Interview: Gayla Johnson from Bones, Scandal, Grey’s Anatomy, talks challenging the status quo in Hollywood
[as originally published on HiddenRemote]
Gayla Johnson has had an incredible stand-up comedy and acting career appearing in shows such as Bones, Grey’s Anatomy, Scandal, and more. But her road to get there was anything but easy.
But what many don’t know is that she has had to “re-define” her place in Hollywood in a way that only an African American woman could ever understand. There were many times when she could have given up, but instead of letting her early difficulties end her, she rose above them and used them to mold her into the strong woman she is today.
She is an incredible talent, and we were thrilled when we learned that she was willing to speak with us about her career and her journey. Several things become abundantly clear when you look at what she’s accomplished on screen. First, she is as versatile as can be, almost mind-bogglingly so, as seen in recurring roles on ABC’s Don’t trust the B*** In Apartment 23.
She also has a way of stealing the room at just the right moments, and more importantly, not stealing the room when it doesn’t need to be stolen, as in her guest star scene on The Real Rob Schneider. She has a sense for when to go full throttle and when not to, which is a talent many actors simply don’t have.
And along those same lines, she has a knack for delivering “make or break” lines (you know, the lines you make fun of if they’re not delivered correctly) in a perfect fashion. Examples of this can be seen in the opening sequence of Legion, “Ch2,” and in her guest star appearance on Scandal, “Air Force 2.”
Johnson is also emotionally expressive in a way that is just impossible to fake, as seen in Going Home, an Indie Film dealing with family tragedy. But the thing that stands out the most about her to us is that she has a serious knack for playing hard-core characters.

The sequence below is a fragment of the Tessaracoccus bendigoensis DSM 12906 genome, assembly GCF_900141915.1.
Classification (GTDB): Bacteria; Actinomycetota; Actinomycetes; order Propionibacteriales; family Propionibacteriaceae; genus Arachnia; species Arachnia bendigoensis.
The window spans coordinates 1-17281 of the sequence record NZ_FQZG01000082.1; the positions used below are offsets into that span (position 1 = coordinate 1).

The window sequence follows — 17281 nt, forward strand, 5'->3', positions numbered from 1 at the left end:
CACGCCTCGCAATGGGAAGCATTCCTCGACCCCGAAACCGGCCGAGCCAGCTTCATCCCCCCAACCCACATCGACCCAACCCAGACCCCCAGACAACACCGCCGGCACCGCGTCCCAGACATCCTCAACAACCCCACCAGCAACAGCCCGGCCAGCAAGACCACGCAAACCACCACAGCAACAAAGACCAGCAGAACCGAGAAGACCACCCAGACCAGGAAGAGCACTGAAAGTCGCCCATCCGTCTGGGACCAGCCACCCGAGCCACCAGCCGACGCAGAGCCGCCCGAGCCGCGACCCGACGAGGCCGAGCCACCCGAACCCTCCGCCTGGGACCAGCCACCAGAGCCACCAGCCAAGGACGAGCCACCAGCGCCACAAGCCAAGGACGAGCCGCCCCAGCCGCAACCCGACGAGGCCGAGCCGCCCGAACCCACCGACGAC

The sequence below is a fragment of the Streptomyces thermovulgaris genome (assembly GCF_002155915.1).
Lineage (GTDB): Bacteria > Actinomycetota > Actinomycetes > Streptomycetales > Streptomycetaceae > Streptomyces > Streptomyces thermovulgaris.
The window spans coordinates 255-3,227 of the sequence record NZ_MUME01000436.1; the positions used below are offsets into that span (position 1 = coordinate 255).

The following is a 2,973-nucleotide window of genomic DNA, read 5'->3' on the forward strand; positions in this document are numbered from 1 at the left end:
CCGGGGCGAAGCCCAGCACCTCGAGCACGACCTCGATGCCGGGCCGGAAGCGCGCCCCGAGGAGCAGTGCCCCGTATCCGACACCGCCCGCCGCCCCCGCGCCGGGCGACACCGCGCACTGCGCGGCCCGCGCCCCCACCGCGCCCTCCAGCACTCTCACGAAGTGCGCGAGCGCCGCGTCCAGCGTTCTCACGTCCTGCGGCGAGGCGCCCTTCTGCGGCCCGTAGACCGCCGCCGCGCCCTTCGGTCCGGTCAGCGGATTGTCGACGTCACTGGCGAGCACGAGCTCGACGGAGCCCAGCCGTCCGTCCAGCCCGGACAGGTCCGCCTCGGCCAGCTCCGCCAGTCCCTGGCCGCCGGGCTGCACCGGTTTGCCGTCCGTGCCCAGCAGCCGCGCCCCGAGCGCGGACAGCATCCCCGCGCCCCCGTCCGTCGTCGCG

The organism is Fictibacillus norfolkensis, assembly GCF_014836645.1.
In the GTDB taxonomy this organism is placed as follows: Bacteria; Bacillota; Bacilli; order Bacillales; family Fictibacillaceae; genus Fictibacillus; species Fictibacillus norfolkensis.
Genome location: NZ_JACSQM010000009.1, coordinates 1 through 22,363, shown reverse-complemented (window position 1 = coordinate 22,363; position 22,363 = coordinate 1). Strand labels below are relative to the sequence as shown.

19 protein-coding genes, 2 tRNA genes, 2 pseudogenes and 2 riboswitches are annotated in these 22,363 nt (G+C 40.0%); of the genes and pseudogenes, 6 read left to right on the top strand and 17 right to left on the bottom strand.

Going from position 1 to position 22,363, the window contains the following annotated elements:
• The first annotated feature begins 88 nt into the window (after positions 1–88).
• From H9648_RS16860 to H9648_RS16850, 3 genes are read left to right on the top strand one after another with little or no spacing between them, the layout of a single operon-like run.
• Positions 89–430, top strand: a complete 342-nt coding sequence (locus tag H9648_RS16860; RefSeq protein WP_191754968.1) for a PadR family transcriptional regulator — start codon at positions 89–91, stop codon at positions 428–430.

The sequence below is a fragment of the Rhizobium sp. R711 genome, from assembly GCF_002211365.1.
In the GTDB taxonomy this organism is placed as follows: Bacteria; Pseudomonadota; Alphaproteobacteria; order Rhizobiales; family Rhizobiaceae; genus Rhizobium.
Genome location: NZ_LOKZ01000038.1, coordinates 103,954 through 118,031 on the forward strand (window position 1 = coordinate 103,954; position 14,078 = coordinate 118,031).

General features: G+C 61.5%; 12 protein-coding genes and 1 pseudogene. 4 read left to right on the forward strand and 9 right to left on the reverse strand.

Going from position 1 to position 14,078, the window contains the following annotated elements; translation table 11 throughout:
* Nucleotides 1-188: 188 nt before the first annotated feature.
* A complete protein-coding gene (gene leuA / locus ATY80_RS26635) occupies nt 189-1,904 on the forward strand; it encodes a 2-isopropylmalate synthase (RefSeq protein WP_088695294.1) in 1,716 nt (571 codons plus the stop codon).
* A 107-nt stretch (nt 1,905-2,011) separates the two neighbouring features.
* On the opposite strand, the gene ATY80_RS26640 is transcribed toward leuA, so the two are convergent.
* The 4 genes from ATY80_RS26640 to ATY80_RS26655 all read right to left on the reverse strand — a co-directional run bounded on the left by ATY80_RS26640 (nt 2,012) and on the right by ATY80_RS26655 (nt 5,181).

She has an authority and a strength about her that you just wouldn’t expect to come out of a stand-up comedian. Examples of this can be seen in her respective roles as a High priced Lawyer in Bones and a boardroom member on Supergirl.
When we asked her about how she was able to pull off such a persona so well, she divulged that the reason she is able to portray realistic strength on screen is that it took a lot of strength for her to go after those roles in the first place in an industry that wasn’t designed for minority women.
After a short stint in Hollywood, in background roles, small theater roles, and student films, she decided that she would no longer accept roles that made her feel objectified — roles that she felt violated her dignity and moral code.
And as a result, she had to fight an extremely difficult uphill battle to get to where she is today. So that strength you see when you watch her in strong character roles such as what she did in Scandal or Grey’s Anatomy — that’s real. It’s a result of a journey that took her from the depths of heartbreak on the losing end of a sexist and discriminatory industry to where she stands, empowered, today.
This is her story — one of a trailblazer and one that she hopes will inspire young women to believe in themselves, to press on, and to fight for what they’re passionate about.
After college, she was hired by KFWB, a major news radio station, as it was “in line” with her Communication/Journalism degree. She was on her way to building a reporting/newscasting career until she was propositioned by her boss.
After refusing his advances, the next day on the job, she was dismissed.
This horrific situation prompted her decision to broaden her scope, and as such, she decided to pursue a career in acting and stand-up comedy. Little did she know, this path would not be easier.
Discouraged but not defeated after the incident at the radio station, she decided that the logical next step would be to find an agent to represent her in her new career path. So she gathered herself, put together a portfolio, and set up a meeting with an agent whom she hoped would help her to get started in entertainment.
Gayla Johnson: “I made an appointment with an agent, and I went in and I brought everything I thought they wanted. I brought headshots, I had done some work in college — I brought a resume, I brought an application that highlighted all of my skills and [abilities], and I even brought letters of recommendation from other actors that had seen me in things. …
… So I did all of those things and then I walked in and I sat them all down and he goes ‘okay, okay, this is great. So, will you pose nude?’ That was the first question, not really reading anything I brought. … I said no, sir, I won’t. He goes, ‘okay then, we’re done here.'”